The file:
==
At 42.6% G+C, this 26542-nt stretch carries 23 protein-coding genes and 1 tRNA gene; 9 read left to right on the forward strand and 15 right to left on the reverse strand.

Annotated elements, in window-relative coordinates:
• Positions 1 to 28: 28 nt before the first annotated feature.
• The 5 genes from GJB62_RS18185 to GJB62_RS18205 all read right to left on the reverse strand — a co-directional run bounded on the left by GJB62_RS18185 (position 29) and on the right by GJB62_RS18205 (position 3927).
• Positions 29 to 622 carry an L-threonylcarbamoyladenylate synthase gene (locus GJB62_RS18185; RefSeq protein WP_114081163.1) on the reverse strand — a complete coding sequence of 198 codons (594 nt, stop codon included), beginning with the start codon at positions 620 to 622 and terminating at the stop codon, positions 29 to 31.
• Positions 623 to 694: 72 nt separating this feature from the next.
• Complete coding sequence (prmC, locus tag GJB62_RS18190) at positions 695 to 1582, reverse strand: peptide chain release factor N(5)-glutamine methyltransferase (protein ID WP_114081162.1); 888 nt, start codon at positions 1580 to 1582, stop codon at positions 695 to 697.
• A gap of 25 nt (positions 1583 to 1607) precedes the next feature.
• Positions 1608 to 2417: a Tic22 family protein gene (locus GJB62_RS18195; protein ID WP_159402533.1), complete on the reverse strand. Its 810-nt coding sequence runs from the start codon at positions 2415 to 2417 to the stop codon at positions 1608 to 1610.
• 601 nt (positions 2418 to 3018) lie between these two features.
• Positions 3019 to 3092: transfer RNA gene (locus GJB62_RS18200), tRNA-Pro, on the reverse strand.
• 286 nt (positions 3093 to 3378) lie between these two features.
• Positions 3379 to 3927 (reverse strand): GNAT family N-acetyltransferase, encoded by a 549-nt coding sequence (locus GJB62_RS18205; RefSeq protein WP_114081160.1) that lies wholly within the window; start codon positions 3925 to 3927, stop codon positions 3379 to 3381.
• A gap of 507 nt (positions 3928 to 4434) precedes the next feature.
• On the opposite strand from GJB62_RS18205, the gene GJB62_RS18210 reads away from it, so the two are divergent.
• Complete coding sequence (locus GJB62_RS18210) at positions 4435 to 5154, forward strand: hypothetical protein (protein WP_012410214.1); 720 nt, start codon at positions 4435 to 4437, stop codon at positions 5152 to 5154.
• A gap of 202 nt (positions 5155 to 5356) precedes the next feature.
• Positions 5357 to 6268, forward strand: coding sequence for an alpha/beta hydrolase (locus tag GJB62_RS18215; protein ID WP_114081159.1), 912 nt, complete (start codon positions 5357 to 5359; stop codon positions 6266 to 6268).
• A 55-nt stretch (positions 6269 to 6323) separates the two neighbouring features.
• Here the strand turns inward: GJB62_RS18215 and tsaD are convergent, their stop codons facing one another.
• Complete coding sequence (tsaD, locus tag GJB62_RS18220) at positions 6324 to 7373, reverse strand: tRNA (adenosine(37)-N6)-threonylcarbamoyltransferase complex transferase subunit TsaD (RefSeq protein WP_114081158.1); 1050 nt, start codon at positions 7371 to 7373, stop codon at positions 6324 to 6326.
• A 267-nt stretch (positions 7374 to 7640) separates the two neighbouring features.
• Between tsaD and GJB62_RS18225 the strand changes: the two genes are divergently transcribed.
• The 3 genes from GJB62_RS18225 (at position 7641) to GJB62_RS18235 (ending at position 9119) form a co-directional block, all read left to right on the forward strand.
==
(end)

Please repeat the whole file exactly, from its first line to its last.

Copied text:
At 42.6% G+C, this 26542-nt stretch carries 23 protein-coding genes and 1 tRNA gene; 9 read left to right on the forward strand and 15 right to left on the reverse strand.

Annotated elements, in window-relative coordinates:
• Positions 1 to 28: 28 nt before the first annotated feature.
• The 5 genes from GJB62_RS18185 to GJB62_RS18205 all read right to left on the reverse strand — a co-directional run bounded on the left by GJB62_RS18185 (position 29) and on the right by GJB62_RS18205 (position 3927).
• Positions 29 to 622 carry an L-threonylcarbamoyladenylate synthase gene (locus GJB62_RS18185; RefSeq protein WP_114081163.1) on the reverse strand — a complete coding sequence of 198 codons (594 nt, stop codon included), beginning with the start codon at positions 620 to 622 and terminating at the stop codon, positions 29 to 31.
• Positions 623 to 694: 72 nt separating this feature from the next.
• Complete coding sequence (prmC, locus tag GJB62_RS18190) at positions 695 to 1582, reverse strand: peptide chain release factor N(5)-glutamine methyltransferase (protein ID WP_114081162.1); 888 nt, start codon at positions 1580 to 1582, stop codon at positions 695 to 697.
• A gap of 25 nt (positions 1583 to 1607) precedes the next feature.
• Positions 1608 to 2417: a Tic22 family protein gene (locus GJB62_RS18195; protein ID WP_159402533.1), complete on the reverse strand. Its 810-nt coding sequence runs from the start codon at positions 2415 to 2417 to the stop codon at positions 1608 to 1610.
• 601 nt (positions 2418 to 3018) lie between these two features.
• Positions 3019 to 3092: transfer RNA gene (locus GJB62_RS18200), tRNA-Pro, on the reverse strand.
• 286 nt (positions 3093 to 3378) lie between these two features.
• Positions 3379 to 3927 (reverse strand): GNAT family N-acetyltransferase, encoded by a 549-nt coding sequence (locus GJB62_RS18205; RefSeq protein WP_114081160.1) that lies wholly within the window; start codon positions 3925 to 3927, stop codon positions 3379 to 3381.
• A gap of 507 nt (positions 3928 to 4434) precedes the next feature.
• On the opposite strand from GJB62_RS18205, the gene GJB62_RS18210 reads away from it, so the two are divergent.
• Complete coding sequence (locus GJB62_RS18210) at positions 4435 to 5154, forward strand: hypothetical protein (protein WP_012410214.1); 720 nt, start codon at positions 4435 to 4437, stop codon at positions 5152 to 5154.
• A gap of 202 nt (positions 5155 to 5356) precedes the next feature.
• Positions 5357 to 6268, forward strand: coding sequence for an alpha/beta hydrolase (locus tag GJB62_RS18215; protein ID WP_114081159.1), 912 nt, complete (start codon positions 5357 to 5359; stop codon positions 6266 to 6268).
• A 55-nt stretch (positions 6269 to 6323) separates the two neighbouring features.
• Here the strand turns inward: GJB62_RS18215 and tsaD are convergent, their stop codons facing one another.
• Complete coding sequence (tsaD, locus tag GJB62_RS18220) at positions 6324 to 7373, reverse strand: tRNA (adenosine(37)-N6)-threonylcarbamoyltransferase complex transferase subunit TsaD (RefSeq protein WP_114081158.1); 1050 nt, start codon at positions 7371 to 7373, stop codon at positions 6324 to 6326.
• A 267-nt stretch (positions 7374 to 7640) separates the two neighbouring features.
• Between tsaD and GJB62_RS18225 the strand changes: the two genes are divergently transcribed.
• The 3 genes from GJB62_RS18225 (at position 7641) to GJB62_RS18235 (ending at position 9119) form a co-directional block, all read left to right on the forward strand.